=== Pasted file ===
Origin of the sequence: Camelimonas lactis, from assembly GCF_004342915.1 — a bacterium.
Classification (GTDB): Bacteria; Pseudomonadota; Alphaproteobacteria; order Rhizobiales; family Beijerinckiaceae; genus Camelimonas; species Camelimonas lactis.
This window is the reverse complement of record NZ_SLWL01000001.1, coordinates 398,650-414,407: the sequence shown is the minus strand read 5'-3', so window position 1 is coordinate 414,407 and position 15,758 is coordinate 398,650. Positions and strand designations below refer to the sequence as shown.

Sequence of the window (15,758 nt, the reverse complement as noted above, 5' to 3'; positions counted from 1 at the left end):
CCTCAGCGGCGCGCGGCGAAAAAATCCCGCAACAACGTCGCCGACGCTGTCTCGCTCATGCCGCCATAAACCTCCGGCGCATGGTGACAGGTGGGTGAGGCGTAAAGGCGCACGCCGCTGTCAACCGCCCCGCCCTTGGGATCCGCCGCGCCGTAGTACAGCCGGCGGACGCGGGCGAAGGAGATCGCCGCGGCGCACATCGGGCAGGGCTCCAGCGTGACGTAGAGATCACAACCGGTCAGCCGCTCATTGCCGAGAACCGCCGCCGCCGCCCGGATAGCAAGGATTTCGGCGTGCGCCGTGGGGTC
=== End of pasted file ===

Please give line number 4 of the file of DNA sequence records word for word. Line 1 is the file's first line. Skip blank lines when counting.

Sequence of the window (15,758 nt, the reverse complement as noted above, 5' to 3'; positions counted from 1 at the left end):